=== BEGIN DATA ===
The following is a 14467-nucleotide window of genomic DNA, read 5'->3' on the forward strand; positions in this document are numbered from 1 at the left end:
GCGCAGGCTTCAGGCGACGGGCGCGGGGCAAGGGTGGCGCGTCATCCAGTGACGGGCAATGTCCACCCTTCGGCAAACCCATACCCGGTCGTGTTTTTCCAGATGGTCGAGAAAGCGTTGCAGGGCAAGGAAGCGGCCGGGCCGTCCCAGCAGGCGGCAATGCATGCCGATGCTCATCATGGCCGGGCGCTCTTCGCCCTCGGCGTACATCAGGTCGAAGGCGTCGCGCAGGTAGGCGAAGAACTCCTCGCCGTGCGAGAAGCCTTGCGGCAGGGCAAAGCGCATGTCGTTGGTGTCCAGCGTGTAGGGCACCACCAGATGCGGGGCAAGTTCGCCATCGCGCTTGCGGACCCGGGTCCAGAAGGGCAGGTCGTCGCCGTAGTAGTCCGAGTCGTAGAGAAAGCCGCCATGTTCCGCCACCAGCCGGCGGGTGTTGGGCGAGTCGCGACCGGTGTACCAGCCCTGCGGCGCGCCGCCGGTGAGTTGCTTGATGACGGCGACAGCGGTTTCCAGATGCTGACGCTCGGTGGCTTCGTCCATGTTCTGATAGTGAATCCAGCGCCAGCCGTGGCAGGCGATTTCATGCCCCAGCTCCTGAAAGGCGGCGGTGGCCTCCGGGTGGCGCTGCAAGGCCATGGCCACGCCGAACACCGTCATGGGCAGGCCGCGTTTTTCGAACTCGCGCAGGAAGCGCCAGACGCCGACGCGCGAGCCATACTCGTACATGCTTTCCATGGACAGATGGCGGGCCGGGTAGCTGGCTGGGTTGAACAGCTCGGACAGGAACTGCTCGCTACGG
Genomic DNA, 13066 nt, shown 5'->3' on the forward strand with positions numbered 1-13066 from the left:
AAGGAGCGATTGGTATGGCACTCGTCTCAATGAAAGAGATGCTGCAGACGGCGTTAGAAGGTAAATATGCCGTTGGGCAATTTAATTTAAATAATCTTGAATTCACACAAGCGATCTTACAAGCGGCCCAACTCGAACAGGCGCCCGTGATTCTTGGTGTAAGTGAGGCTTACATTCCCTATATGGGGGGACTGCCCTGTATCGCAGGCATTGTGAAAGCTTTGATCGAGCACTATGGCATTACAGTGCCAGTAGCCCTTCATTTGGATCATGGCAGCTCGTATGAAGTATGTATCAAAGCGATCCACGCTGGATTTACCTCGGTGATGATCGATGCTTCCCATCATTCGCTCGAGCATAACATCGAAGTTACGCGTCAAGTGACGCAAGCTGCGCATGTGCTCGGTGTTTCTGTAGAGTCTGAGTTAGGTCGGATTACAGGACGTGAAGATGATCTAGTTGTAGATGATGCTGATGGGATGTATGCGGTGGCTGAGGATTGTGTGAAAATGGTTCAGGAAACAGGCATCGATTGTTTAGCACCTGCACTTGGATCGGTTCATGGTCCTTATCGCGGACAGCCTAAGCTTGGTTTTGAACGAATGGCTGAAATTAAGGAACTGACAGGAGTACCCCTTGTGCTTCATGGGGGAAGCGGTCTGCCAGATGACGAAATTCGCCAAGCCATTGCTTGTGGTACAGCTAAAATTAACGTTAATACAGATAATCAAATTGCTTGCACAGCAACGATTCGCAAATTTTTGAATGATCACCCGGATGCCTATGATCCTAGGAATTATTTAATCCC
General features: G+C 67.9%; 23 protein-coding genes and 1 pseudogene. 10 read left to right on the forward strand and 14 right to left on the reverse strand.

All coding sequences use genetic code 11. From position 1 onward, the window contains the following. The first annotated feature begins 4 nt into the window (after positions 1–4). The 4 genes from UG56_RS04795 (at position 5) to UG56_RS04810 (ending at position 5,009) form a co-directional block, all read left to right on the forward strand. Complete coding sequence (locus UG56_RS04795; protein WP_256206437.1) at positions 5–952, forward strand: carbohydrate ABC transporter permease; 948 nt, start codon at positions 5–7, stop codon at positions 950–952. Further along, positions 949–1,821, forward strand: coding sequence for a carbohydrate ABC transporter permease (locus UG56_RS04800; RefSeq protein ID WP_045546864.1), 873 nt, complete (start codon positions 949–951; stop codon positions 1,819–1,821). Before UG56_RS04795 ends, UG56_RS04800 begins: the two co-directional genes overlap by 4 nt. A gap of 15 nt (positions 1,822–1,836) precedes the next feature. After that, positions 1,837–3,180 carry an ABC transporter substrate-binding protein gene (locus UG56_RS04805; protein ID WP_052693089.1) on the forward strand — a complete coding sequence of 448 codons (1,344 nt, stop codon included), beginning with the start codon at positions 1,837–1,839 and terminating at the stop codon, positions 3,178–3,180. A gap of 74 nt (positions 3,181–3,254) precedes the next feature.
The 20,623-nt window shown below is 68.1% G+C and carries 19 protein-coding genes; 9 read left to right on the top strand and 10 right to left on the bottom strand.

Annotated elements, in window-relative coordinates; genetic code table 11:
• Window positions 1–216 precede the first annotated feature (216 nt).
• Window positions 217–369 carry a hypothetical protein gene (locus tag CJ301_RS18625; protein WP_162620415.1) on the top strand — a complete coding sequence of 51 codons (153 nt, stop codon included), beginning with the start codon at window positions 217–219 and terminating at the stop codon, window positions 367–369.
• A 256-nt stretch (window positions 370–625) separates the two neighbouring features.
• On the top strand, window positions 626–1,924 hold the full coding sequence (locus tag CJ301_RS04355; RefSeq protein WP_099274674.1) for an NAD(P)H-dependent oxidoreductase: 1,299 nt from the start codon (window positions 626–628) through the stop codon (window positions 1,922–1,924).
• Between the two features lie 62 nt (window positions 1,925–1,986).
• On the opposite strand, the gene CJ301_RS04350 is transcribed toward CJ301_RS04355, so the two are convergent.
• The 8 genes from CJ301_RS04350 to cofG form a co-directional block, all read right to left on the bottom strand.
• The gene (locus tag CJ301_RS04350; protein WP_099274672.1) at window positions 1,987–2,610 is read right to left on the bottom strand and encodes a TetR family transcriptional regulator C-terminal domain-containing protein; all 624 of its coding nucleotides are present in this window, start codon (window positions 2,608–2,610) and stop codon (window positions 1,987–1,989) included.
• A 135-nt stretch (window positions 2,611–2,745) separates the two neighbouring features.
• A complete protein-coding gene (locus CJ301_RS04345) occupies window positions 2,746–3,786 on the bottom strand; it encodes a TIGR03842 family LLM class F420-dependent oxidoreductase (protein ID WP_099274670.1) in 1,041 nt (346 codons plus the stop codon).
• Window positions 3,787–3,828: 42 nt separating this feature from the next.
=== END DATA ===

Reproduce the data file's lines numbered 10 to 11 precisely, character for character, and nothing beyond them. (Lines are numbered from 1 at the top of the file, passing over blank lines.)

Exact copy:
• Window positions 217–369 carry a hypothetical protein gene (locus tag CJ301_RS18625; protein WP_162620415.1) on the top strand — a complete coding sequence of 51 codons (153 nt, stop codon included), beginning with the start codon at window positions 217–219 and terminating at the stop codon, window positions 367–369.
• A 256-nt stretch (window positions 370–625) separates the two neighbouring features.